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Indonesia return to the top of the tree

Not since 1994 have Indonesia been the top nation at the YONEX All England Open but 2024 changed that. 

Jonatan Christie and doubles pairing Fajar Alfian and Muhammad Rian Ardianto claimed two of the top prizes.

It had also been 30 years since two Indonesians competed in the men’s singles finals, with Christie beating close friend Anthony Sinisuka Ginting in the showpiece.

“We are so happy and excited that the Indonesia team got two titles at the most prestigious tournament in the world,” Alfian said. “We hope the achievement will carry on.

“We thank everyone who has supported us along the way and we do hope that our achievement continues through the year.”

Alfian and Ardianto defended their men’s doubles title, beating Aaron Chia and Soh Wooi Yik in straight games in the final.

In doing so, they denied Malaysia the top spot on the podium which means that it is now six years since the five titles were shared between five different nations.

For Christie and Ginting, while the battle on court was competitive, as soon as the final was over the pair were as equally happy as for each other.

The two have known each other since they were teenagers going from sharing a room and dreams to living them out at one of badminton’s most prestigious tournaments.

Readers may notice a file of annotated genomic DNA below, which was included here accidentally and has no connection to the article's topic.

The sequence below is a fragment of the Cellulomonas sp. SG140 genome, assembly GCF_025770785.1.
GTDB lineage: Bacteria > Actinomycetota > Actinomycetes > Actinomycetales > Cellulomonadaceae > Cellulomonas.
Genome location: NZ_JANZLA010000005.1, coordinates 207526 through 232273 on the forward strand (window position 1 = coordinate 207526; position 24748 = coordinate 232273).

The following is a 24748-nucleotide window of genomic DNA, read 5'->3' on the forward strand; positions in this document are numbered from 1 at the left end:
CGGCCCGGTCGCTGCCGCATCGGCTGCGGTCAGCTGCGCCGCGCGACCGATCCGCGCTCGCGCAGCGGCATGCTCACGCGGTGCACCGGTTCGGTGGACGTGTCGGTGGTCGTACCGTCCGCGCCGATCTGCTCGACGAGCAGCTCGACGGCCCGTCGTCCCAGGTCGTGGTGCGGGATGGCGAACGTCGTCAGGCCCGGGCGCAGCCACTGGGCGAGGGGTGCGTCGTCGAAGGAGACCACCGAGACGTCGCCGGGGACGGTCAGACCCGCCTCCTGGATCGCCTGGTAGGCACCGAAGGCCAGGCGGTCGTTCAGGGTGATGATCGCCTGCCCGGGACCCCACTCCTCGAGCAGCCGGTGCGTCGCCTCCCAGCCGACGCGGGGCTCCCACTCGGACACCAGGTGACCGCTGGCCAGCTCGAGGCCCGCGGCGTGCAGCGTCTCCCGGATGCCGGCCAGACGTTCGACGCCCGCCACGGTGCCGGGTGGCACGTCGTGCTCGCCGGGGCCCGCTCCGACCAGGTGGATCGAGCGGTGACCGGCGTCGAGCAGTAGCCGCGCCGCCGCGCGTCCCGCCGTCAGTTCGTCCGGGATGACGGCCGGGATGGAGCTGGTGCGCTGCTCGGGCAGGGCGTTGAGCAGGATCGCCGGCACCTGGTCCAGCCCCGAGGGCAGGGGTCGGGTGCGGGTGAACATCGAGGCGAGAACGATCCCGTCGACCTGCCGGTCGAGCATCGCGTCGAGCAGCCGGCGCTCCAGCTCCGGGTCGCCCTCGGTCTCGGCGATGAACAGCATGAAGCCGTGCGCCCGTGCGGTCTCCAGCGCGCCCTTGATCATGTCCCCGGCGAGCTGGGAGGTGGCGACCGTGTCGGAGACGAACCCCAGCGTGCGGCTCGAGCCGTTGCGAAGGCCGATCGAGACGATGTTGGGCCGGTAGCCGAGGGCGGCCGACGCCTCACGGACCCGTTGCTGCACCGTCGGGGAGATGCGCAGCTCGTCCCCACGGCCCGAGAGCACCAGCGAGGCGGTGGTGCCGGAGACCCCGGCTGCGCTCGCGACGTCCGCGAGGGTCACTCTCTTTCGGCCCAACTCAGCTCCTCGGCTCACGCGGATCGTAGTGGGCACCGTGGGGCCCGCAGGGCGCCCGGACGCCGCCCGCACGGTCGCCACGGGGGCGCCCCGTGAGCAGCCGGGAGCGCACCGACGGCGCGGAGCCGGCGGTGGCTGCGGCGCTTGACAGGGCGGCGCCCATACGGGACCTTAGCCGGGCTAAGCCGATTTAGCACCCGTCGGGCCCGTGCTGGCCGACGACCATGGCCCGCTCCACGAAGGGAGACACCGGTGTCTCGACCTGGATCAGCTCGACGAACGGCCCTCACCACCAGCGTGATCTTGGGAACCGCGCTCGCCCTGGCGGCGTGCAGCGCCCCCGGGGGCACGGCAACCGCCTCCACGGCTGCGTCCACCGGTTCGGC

Christie won 21-15 21-14 in the final to emphatically snap a streak of back-to-back first-round defeats.

He said: “I am very happy because we made history, the first all-Indonesia final after thirty years, I am the champion here and it is very important for me.

“The start of 2024 has been up and down but God helped me a lot this tournament.”

“This win isn’t just for me, it is for all men’s singles Indonesians because it’s very meaningful for us.

“This is what we have been trying to do for many years, to win a big event like this and we finally did it.”

Ginting helped to present the trophy to Christie, before the two each took hold of a handle, with their national team coach Irwansyah in the middle.

The smile of one of the friendliest players on the tour could not be wiped off his face as he talked about their friendship and where they had come from.

“My first memory of Jonatan is our first day in the national team,” he said. “We were the juniors, really young at the time, 16 or 17 years old.

“We were feeling shy and a bit scared with our seniors because we are young and its Asian culture, right?

“We shared a bedroom, three of us, me, Jonatan and our teammate. Those are good memories from that time until today, we can share those together, and have worked for this together.

“If there is no Jonatan today, there is no me today.

“We like running together, we keep up motivation for each other. It is really good for our friendly rivalry. That makes us push to our very best. I don’t want to lose and he feels the same way.

“He is very diligent, he is very clean and disciplined, I am not!”


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